In a what experts have deemed a very ambitious conservation effort, Stanford biologists have begun an initiative to combat dwindling fork populations in dining halls across campus. Researchers say the decline has been going on for several months, but only recently became troubling enough to pose a serious threat to the University. “If allowed to continue, literally thousands could have to eat salads with spoons,” remarked one concerned Arrillaga Dining employee who asked not to be identified.
Despite this, efforts to increase fork populations have consistently failed. “We suspect the forks are suffering due to a lack of instinctive mating behavior. Other utensils have historically had far greater reproductive success. “Forks are surprising. They definitely look like they mean business reproductivity-wise, but it turns out their libido is disappointingly low,” an expert added.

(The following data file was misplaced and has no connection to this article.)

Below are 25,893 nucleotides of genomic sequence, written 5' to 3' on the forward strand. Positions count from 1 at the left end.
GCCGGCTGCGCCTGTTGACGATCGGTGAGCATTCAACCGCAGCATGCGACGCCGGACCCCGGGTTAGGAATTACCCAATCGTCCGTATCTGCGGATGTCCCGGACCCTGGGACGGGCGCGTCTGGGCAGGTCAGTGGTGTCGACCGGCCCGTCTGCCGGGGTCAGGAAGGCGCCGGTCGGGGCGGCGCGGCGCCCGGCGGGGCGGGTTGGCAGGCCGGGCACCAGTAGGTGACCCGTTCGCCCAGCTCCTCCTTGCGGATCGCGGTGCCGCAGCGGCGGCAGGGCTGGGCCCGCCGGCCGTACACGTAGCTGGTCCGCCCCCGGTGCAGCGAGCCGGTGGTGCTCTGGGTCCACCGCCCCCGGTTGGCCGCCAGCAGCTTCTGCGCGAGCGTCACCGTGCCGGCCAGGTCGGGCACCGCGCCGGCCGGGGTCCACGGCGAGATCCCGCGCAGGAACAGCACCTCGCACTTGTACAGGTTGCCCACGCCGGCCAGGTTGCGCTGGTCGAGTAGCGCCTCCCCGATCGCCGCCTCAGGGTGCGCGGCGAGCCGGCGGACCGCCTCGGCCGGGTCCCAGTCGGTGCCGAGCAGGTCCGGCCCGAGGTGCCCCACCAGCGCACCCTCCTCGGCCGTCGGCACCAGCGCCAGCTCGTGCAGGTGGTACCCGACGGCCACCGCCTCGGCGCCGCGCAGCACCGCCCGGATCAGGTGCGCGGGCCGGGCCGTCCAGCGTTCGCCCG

Struggling to find a solution, the scientists involved are also considering the introduction of spoon-fork hybrids, which would allow the forks’ vital role in the cutlery ecosystem to remain filled. However, controversy has erupted over this proposal, with the campus chapter of the Stanford Sustainability group reportedly planning a demonstration in White Plaza against sporks and other genetically modified utensils.
Regardless, the biologists are hopeful that the project will be a success where last year’s program to artificially inseminate bike racks failed.